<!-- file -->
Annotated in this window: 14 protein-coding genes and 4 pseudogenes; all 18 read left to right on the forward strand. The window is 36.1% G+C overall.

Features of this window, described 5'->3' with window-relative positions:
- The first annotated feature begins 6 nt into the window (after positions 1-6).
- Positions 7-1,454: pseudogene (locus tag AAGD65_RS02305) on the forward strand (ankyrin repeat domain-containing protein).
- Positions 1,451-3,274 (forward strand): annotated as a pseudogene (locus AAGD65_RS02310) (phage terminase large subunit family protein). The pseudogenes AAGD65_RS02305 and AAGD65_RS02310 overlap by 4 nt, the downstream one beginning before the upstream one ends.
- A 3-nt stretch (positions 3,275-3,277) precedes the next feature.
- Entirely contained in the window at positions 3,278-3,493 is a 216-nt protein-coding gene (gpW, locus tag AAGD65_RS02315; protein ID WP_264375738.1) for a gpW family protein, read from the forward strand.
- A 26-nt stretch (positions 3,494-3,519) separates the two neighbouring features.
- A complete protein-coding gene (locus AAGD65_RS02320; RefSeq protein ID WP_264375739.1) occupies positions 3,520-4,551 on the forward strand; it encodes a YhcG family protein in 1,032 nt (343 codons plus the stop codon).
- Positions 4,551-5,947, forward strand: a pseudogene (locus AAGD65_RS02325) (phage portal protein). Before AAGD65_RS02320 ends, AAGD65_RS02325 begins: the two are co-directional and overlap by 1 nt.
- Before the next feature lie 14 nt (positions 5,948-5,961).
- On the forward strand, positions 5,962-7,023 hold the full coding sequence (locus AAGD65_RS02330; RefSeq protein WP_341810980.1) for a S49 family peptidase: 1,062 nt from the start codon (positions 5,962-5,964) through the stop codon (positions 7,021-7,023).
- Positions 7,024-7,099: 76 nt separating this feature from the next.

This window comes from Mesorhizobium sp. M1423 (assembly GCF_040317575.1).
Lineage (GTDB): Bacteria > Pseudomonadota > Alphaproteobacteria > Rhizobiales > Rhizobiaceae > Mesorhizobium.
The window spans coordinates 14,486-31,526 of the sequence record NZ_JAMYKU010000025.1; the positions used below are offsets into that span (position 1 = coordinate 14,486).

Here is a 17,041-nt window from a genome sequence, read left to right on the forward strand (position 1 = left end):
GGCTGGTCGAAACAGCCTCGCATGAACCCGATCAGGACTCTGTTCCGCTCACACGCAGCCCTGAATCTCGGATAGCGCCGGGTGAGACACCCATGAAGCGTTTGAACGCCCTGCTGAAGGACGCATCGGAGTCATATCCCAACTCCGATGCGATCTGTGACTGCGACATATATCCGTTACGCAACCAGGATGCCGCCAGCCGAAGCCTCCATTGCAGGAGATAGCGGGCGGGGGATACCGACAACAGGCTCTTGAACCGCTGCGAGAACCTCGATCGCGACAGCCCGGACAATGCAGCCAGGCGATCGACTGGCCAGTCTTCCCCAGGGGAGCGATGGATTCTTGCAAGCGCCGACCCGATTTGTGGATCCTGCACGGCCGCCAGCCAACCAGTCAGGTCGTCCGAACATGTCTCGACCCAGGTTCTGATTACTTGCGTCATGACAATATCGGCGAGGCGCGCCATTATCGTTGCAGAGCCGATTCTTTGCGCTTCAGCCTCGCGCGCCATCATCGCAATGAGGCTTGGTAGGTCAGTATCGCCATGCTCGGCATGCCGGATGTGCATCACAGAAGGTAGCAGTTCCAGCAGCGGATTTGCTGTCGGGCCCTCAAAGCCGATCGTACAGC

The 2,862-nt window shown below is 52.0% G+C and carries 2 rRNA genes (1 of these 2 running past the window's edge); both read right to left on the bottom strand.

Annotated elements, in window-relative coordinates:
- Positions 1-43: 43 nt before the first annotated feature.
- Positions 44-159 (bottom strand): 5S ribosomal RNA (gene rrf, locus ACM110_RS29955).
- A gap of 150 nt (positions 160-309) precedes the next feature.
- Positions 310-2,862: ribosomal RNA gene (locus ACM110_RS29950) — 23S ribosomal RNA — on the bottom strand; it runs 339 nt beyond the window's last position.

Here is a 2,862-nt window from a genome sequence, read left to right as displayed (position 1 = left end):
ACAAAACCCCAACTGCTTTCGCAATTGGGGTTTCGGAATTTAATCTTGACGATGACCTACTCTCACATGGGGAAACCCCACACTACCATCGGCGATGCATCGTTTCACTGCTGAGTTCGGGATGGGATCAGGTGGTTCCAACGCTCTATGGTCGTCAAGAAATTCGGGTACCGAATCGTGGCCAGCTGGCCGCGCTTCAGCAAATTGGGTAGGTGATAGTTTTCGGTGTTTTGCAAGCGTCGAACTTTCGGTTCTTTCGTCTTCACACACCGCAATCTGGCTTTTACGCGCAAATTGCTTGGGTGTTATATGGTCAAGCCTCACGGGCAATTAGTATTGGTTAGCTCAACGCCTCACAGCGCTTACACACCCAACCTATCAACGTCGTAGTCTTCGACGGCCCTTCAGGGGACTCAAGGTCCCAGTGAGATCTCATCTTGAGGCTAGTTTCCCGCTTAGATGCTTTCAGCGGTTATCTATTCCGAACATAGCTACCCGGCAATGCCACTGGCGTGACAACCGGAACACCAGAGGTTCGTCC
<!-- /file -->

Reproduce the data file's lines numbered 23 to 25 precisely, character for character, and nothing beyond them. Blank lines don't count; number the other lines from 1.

- A gap of 150 nt (positions 160-309) precedes the next feature.
- Positions 310-2,862: ribosomal RNA gene (locus ACM110_RS29950) — 23S ribosomal RNA — on the bottom strand; it runs 339 nt beyond the window's last position.

Here is a 2,862-nt window from a genome sequence, read left to right as displayed (position 1 = left end):